The central interest of Dr. Torres-Roca’s laboratory is in the development of a systems level understanding of the biological networks that regulate radiosensitivity. We apply and integrate engineering principles and mathematical modeling along with experimental cellular and molecular biology in an effort to elucidate the topology and function of the radiosensitivity network. In collaboration with ET members (Eschrich SA and Chen DT) his group has developed a mathematical approach to integrate genomics, genotype, tissue type and biological pathway interactions to identify radiation-specific biomarkers in a large dataset of cancer cell lines. This strategy has resulted in the identification of a novel and highly redundant genetic free-scale network with 10 central nodes that we have proposed as central in the determination of radiophenotype.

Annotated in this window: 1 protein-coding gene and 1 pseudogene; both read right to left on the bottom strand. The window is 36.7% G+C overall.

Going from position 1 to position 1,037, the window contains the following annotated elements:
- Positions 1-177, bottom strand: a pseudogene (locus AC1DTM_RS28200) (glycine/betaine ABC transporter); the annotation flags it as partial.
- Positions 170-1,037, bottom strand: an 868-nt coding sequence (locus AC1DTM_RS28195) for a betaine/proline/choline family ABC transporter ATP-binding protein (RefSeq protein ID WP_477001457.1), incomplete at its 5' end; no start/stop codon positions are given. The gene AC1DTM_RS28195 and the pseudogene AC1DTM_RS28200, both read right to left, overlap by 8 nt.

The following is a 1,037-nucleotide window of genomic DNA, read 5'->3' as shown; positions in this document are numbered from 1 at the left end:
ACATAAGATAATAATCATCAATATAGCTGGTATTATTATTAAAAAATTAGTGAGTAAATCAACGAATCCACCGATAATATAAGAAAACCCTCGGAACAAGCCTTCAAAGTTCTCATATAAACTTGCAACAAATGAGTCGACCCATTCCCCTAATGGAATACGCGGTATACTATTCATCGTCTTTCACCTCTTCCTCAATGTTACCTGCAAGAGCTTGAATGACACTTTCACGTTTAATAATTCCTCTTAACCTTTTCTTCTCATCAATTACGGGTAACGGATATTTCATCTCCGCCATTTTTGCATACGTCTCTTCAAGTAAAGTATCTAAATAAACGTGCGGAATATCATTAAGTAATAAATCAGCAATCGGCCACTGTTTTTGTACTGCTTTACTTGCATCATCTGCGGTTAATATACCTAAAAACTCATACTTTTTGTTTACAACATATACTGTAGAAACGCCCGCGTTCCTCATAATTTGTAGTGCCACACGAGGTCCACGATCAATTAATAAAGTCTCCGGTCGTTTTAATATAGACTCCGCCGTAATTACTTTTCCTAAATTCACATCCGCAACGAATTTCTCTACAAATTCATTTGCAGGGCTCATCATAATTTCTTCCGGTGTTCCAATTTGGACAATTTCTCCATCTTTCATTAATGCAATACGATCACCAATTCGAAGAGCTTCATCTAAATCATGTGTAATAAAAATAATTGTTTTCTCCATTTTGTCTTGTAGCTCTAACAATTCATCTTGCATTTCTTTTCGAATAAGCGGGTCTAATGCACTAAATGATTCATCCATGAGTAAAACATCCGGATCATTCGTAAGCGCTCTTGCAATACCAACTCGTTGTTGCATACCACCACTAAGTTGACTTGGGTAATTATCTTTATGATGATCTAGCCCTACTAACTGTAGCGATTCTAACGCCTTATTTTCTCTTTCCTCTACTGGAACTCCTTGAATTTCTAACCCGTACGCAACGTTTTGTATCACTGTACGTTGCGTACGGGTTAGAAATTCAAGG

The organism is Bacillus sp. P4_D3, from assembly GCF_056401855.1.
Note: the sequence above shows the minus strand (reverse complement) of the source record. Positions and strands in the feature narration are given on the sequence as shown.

We applied this knowledge by developing in cell lines a gene expression linear regression model of cellular radiosensitivity based on the expression of the ten central network hubs. This model was subsequently independently validated as a predictor of response and prognosis in 277 patients in four different disease sites (breast, head and neck, rectal, esophagus), thus providing critical clinical validation for this approach. An NCI-sponsored prospective clinical trial is currently underway at Moffitt to further test the systems-based gene expression model as a predictor of clinical response in rectal and esophageal cancer patients treated with preoperative concurrent chemoradiation.
A major implication of this work is that mathematical modeling of cellular systems can lead to the development of technologies that can impact the clinic. Current efforts in the laboratory are aimed at integrating experimentally quantified cellular and clonogenic heterogeneity into computer-based virtual models of the clonogenic assay.